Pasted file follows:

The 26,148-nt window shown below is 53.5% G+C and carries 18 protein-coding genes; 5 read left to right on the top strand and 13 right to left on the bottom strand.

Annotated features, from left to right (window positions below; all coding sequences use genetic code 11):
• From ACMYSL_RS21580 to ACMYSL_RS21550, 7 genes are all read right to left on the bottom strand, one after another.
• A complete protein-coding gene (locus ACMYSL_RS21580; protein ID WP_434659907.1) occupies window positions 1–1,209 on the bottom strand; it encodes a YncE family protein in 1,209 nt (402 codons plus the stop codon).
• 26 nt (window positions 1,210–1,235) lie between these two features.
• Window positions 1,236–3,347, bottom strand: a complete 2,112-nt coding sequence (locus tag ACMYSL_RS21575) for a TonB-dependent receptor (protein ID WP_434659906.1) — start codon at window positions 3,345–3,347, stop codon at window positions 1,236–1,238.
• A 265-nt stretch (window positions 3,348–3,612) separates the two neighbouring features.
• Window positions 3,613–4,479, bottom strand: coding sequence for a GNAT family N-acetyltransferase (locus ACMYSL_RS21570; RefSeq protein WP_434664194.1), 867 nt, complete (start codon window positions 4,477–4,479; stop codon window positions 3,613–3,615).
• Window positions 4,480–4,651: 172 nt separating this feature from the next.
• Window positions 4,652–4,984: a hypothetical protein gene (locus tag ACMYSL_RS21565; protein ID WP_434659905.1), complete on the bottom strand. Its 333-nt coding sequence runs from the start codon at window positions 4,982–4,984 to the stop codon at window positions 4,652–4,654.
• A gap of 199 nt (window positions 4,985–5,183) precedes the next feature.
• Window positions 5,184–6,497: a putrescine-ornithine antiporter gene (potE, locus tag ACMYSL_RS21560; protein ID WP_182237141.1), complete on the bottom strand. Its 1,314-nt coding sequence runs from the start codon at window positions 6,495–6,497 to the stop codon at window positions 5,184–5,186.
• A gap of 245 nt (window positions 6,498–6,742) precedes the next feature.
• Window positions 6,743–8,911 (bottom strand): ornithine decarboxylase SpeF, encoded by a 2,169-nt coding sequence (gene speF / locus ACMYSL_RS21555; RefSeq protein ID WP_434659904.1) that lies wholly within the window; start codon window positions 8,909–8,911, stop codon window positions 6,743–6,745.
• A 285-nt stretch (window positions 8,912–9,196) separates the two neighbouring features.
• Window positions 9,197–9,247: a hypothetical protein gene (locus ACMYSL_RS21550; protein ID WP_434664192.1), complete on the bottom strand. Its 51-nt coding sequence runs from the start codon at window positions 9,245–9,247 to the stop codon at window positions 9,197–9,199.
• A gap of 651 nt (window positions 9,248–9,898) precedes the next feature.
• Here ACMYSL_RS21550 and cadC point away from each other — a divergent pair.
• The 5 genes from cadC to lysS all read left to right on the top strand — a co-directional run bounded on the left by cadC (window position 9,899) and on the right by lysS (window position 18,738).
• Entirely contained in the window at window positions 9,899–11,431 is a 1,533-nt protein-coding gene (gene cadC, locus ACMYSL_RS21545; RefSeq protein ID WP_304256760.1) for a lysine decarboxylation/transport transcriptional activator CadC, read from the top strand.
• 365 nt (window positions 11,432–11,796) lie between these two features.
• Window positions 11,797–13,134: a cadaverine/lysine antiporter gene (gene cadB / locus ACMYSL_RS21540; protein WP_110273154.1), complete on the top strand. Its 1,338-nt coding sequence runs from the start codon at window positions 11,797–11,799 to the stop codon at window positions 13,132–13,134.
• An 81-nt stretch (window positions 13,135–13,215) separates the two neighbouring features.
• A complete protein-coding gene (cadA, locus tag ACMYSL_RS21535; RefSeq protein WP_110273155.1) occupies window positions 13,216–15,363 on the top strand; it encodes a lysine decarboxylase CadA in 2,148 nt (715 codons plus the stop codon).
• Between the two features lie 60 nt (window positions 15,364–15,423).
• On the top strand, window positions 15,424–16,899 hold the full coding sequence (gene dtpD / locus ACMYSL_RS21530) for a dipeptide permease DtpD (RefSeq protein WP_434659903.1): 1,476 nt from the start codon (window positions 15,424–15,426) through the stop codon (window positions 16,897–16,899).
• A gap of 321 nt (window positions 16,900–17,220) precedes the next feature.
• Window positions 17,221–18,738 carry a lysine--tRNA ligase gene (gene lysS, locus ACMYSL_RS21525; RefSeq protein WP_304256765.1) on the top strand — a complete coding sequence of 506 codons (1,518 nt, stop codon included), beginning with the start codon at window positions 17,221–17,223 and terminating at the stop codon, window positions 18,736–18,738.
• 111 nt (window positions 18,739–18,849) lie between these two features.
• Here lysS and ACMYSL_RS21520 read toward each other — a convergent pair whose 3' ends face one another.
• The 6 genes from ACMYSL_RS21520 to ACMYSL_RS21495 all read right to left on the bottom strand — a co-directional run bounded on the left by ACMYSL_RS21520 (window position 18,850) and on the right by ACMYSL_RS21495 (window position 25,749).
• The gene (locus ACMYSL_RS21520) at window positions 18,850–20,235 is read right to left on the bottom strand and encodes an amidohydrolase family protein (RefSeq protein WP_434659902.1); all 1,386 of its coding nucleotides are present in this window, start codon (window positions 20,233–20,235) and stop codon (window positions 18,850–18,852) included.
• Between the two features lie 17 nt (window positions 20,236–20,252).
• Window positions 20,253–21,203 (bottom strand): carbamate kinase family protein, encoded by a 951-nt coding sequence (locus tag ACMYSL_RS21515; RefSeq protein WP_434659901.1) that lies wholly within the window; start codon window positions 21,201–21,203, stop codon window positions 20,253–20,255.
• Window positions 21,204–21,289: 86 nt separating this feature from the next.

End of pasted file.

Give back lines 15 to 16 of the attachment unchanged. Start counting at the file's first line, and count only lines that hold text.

• A 285-nt stretch (window positions 8,912–9,196) separates the two neighbouring features.
• Window positions 9,197–9,247: a hypothetical protein gene (locus ACMYSL_RS21550; protein ID WP_434664192.1), complete on the bottom strand. Its 51-nt coding sequence runs from the start codon at window positions 9,245–9,247 to the stop codon at window positions 9,197–9,199.